Susan Walsh / AP

Rep. Fred Upton's proposed changes to the GOP health care bill won't be nearly enough to shield moderate Republicans from criticism that they're abandoning sick people. He's proposing $8 billion over five years to strengthen the bill's coverage of people with pre-existing conditions. Axios' Caitlin Owens reports that it's mainly to help people pay the penalty for not keeping themselves insured.

The bottom line: Compared to what it would take to shield them from huge premium increases, that's "a drop in the bucket," Matthew Fiedler of the Brookings Institution told me. Upton told reporters at the White House after meeting with President Trump this morning that "I support the bill with this amendment."

In context:

  • Total individual market claims over those five years will probably be about $500 billion, mostly from people with pre-existing conditions, per Fiedler.
  • The $8 billion over five years might be enough to help 160,000 people with their premiums — but that's "a fraction of the millions with pre-existing conditions who are in the individual insurance market or uninsured," Larry Levitt of the Kaiser Family Foundation told me.
  • The liberal Center for American Progress estimated yesterday that high-risk pools — the Republicans' proposed safety net for people with pre-existing conditions who can't buy regular insurance — would be underfunded by $19.7 billion a year, or $200 billion over 10 years.

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Supreme Court clears way for first federal execution since 2003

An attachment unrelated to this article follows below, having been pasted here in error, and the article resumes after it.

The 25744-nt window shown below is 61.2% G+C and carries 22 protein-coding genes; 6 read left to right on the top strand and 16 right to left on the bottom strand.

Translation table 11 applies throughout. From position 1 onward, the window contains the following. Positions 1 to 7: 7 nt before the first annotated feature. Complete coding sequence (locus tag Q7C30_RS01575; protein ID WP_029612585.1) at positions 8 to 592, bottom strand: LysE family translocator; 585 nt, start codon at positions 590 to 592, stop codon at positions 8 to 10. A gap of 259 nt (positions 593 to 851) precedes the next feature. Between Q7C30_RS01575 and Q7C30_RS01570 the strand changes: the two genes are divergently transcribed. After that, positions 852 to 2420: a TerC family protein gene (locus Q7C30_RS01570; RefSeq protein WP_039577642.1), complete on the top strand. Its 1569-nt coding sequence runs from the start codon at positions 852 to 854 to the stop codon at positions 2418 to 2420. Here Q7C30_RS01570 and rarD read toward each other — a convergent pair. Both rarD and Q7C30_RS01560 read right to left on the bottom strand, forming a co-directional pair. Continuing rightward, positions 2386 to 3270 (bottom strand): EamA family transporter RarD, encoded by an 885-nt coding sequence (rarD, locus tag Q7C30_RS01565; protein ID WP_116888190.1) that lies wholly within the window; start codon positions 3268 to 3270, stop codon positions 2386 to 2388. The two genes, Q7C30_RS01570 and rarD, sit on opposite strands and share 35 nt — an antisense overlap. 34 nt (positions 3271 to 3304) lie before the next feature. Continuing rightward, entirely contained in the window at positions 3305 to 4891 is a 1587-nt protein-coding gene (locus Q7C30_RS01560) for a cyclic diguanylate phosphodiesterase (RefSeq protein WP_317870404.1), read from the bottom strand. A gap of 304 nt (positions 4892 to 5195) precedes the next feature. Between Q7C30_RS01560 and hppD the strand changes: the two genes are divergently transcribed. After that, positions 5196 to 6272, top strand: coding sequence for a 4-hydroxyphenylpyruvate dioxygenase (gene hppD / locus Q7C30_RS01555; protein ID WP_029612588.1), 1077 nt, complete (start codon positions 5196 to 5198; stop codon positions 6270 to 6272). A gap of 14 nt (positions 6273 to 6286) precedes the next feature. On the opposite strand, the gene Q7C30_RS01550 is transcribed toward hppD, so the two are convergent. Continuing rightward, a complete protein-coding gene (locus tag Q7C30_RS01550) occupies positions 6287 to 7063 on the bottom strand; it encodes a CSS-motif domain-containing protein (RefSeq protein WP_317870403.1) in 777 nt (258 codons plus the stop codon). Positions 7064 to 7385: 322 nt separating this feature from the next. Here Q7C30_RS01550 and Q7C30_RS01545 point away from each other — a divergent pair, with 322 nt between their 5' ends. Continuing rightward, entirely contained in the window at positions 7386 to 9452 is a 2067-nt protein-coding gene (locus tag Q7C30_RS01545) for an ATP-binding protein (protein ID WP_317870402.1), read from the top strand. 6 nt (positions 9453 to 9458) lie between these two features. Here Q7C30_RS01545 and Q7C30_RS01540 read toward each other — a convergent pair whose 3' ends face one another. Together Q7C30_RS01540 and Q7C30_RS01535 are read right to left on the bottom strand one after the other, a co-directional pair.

Lethal injection facility in San Quentin, California. Photo: California Department of Corrections and Rehabilitation via Getty Images

The Supreme Court ruled early Tuesday that federal executions can resume, reversing a lower court decision and paving the way for the first lethal injection since 2003 to take place at a federal prison in Indiana, AP reports.

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Data: Axios/Ipsos poll; Chart: Andrew Witherspoon/Axios

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Why it matters: A weakening partisan divide over masks, and a broad-based increase in the number of people wearing them, would be a welcome development as most of the country tries to beat back a rapidly growing outbreak.

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Illustration: Eniola Odetunde/Axios

Testing buildings — not just people — could be an important way to stop the spread of the coronavirus.

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